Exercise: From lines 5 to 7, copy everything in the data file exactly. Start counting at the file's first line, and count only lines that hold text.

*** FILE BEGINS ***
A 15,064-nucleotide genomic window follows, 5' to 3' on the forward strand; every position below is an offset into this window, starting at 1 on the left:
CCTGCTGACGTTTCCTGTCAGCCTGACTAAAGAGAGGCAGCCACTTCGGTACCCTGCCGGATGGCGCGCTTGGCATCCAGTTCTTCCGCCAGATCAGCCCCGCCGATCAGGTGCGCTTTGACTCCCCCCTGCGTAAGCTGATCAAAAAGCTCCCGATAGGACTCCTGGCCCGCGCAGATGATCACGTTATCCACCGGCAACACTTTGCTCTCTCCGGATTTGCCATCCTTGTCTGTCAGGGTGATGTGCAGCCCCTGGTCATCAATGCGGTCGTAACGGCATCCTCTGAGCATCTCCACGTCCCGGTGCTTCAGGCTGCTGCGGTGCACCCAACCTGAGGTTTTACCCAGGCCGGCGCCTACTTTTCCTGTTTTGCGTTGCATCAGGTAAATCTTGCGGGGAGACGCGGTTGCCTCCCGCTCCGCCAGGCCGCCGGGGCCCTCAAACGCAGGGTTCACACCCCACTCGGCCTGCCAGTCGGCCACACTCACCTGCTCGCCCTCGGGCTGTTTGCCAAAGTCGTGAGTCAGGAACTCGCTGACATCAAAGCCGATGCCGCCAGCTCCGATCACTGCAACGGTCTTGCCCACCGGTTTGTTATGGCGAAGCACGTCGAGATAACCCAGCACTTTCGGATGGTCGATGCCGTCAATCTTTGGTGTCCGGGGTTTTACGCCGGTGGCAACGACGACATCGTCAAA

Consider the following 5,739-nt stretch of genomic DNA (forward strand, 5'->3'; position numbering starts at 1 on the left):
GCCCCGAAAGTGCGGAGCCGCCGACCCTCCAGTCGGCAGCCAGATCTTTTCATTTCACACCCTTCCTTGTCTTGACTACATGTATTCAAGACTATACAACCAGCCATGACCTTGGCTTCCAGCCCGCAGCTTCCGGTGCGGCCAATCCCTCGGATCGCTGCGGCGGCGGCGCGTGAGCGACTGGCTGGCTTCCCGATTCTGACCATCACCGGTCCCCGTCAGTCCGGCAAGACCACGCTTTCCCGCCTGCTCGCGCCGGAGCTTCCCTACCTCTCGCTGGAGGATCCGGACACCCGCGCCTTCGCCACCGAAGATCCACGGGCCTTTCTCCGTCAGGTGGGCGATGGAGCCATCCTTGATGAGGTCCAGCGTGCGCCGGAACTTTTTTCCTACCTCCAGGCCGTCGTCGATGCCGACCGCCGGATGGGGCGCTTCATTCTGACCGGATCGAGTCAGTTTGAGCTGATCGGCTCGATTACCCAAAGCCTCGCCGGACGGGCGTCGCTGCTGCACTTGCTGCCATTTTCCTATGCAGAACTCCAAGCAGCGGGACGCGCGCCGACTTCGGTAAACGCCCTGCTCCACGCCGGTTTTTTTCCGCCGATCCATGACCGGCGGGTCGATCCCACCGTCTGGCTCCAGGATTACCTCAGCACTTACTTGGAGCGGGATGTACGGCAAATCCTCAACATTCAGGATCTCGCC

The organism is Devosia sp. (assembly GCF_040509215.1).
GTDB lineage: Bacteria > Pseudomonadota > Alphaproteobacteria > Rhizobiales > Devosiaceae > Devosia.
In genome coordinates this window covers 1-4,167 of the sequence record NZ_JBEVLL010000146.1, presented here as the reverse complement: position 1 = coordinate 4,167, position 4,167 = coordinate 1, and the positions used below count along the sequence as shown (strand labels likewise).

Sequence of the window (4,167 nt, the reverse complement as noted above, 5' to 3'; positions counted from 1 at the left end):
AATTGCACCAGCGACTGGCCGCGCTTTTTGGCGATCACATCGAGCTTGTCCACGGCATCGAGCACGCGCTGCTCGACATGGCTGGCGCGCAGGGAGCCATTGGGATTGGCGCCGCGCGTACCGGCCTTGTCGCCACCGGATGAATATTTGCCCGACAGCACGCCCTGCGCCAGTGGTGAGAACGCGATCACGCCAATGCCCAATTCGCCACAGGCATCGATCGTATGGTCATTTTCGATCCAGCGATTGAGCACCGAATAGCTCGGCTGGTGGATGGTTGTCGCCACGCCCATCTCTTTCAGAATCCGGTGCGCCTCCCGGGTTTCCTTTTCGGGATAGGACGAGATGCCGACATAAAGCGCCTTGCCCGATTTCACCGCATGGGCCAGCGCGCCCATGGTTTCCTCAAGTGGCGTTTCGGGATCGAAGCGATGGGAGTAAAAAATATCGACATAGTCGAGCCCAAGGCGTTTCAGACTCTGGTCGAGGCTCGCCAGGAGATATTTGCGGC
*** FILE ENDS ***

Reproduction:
The organism is Devosia sp. (assembly GCF_040509215.1).
GTDB lineage: Bacteria > Pseudomonadota > Alphaproteobacteria > Rhizobiales > Devosiaceae > Devosia.
In genome coordinates this window covers 1-4,167 of the sequence record NZ_JBEVLL010000146.1, presented here as the reverse complement: position 1 = coordinate 4,167, position 4,167 = coordinate 1, and the positions used below count along the sequence as shown (strand labels likewise).